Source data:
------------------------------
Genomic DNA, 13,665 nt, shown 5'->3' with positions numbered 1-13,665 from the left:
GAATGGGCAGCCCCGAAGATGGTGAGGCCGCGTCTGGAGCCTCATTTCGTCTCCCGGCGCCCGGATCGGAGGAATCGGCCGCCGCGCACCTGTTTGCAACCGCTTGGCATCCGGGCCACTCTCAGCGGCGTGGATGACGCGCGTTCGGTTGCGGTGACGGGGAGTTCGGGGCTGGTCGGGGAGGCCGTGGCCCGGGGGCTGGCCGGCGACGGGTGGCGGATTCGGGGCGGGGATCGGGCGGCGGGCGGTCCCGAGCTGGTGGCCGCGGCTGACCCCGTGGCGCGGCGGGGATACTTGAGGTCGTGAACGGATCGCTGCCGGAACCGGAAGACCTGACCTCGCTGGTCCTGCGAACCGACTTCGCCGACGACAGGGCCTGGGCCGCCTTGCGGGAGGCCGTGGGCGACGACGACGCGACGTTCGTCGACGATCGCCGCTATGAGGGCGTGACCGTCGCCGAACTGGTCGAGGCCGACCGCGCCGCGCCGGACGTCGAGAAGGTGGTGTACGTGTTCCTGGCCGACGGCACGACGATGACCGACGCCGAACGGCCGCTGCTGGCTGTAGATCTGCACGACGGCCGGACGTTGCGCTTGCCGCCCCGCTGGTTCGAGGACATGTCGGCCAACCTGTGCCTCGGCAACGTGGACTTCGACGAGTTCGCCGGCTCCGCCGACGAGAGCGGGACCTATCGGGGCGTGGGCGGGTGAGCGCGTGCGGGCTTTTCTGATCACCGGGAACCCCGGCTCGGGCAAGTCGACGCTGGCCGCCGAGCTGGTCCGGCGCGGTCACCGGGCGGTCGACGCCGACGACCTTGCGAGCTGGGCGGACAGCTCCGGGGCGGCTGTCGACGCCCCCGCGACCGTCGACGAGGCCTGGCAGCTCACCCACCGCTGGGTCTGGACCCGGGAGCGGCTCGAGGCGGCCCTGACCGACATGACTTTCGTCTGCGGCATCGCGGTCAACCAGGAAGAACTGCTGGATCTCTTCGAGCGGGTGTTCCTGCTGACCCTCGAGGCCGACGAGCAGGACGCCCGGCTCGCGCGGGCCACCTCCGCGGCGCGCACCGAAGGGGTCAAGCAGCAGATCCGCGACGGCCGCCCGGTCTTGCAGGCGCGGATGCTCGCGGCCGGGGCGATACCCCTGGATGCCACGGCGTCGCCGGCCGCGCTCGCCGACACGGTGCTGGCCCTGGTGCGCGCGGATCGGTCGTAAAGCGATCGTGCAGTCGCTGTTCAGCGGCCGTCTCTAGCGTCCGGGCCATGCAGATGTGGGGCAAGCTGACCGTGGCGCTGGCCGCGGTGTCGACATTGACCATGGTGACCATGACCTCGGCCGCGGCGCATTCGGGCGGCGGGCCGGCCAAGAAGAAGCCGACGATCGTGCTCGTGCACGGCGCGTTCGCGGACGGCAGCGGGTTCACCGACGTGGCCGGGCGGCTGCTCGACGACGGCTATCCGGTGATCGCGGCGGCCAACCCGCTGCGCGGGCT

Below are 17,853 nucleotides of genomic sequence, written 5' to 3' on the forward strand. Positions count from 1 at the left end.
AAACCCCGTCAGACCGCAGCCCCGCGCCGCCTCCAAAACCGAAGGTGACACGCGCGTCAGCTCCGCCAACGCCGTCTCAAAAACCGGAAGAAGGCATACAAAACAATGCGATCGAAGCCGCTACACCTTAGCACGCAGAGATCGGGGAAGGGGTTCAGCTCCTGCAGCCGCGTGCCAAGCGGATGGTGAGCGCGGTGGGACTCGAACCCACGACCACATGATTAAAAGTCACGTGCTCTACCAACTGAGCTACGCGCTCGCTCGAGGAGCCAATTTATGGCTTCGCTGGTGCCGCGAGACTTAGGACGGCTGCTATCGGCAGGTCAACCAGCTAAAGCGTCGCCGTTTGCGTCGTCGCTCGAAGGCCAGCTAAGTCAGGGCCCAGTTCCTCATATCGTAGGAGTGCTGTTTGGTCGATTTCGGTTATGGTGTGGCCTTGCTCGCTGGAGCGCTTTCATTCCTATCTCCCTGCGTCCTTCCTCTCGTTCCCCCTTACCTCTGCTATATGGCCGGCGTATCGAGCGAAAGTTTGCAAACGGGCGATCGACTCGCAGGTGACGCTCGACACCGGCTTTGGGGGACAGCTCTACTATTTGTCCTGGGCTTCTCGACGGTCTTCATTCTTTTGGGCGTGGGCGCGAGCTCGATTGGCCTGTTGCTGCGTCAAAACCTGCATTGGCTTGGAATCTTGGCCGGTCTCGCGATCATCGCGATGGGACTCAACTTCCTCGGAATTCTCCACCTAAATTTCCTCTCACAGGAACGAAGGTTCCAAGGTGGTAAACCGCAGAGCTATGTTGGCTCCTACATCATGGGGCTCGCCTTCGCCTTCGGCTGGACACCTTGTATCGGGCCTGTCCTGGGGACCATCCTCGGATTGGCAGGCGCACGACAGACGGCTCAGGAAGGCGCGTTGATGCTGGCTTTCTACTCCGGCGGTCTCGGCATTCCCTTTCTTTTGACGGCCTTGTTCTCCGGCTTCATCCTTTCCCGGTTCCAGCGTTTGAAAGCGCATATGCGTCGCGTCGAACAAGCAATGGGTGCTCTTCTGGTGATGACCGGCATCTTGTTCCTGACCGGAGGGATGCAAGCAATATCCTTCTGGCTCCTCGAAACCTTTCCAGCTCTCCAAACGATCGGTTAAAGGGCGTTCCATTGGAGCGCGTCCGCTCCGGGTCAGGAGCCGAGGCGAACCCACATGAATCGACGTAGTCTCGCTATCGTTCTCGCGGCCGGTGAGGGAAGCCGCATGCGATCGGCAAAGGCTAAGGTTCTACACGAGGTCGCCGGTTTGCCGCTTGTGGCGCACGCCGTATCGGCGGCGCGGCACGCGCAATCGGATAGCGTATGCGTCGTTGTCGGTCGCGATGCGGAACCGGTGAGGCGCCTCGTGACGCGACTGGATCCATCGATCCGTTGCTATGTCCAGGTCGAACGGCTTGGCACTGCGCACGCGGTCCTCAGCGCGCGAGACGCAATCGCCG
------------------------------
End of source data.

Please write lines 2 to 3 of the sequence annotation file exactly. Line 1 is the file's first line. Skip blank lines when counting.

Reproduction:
GAATGGGCAGCCCCGAAGATGGTGAGGCCGCGTCTGGAGCCTCATTTCGTCTCCCGGCGCCCGGATCGGAGGAATCGGCCGCCGCGCACCTGTTTGCAACCGCTTGGCATCCGGGCCACTCTCAGCGGCGTGGATGACGCGCGTTCGGTTGCGGTGACGGGGAGTTCGGGGCTGGTCGGGGAGGCCGTGGCCCGGGGGCTGGCCGGCGACGGGTGGCGGATTCGGGGCGGGGATCGGGCGGCGGGCGGTCCCGAGCTGGTGGCCGCGGCTGACCCCGTGGCGCGGCGGGGATACTTGAGGTCGTGAACGGATCGCTGCCGGAACCGGAAGACCTGACCTCGCTGGTCCTGCGAACCGACTTCGCCGACGACAGGGCCTGGGCCGCCTTGCGGGAGGCCGTGGGCGACGACGACGCGACGTTCGTCGACGATCGCCGCTATGAGGGCGTGACCGTCGCCGAACTGGTCGAGGCCGACCGCGCCGCGCCGGACGTCGAGAAGGTGGTGTACGTGTTCCTGGCCGACGGCACGACGATGACCGACGCCGAACGGCCGCTGCTGGCTGTAGATCTGCACGACGGCCGGACGTTGCGCTTGCCGCCCCGCTGGTTCGAGGACATGTCGGCCAACCTGTGCCTCGGCAACGTGGACTTCGACGAGTTCGCCGGCTCCGCCGACGAGAGCGGGACCTATCGGGGCGTGGGCGGGTGAGCGCGTGCGGGCTTTTCTGATCACCGGGAACCCCGGCTCGGGCAAGTCGACGCTGGCCGCCGAGCTGGTCCGGCGCGGTCACCGGGCGGTCGACGCCGACGACCTTGCGAGCTGGGCGGACAGCTCCGGGGCGGCTGTCGACGCCCCCGCGACCGTCGACGAGGCCTGGCAGCTCACCCACCGCTGGGTCTGGACCCGGGAGCGGCTCGAGGCGGCCCTGACCGACATGACTTTCGTCTGCGGCATCGCGGTCAACCAGGAAGAACTGCTGGATCTCTTCGAGCGGGTGTTCCTGCTGACCCTCGAGGCCGACGAGCAGGACGCCCGGCTCGCGCGGGCCACCTCCGCGGCGCGCACCGAAGGGGTCAAGCAGCAGATCCGCGACGGCCGCCCGGTCTTGCAGGCGCGGATGCTCGCGGCCGGGGCGATACCCCTGGATGCCACGGCGTCGCCGGCCGCGCTCGCCGACACGGTGCTGGCCCTGGTGCGCGCGGATCGGTCGTAAAGCGATCGTGCAGTCGCTGTTCAGCGGCCGTCTCTAGCGTCCGGGCCATGCAGATGTGGGGCAAGCTGACCGTGGCGCTGGCCGCGGTGTCGACATTGACCATGGTGACCATGACCTCGGCCGCGGCGCATTCGGGCGGCGGGCCGGCCAAGAAGAAGCCGACGATCGTGCTCGTGCACGGCGCGTTCGCGGACGGCAGCGGGTTCACCGACGTGGCCGGGCGGCTGCTCGACGACGGCTATCCGGTGATCGCGGCGGCCAACCCGCTGCGCGGGCT

Below are 17,853 nucleotides of genomic sequence, written 5' to 3' on the forward strand. Positions count from 1 at the left end.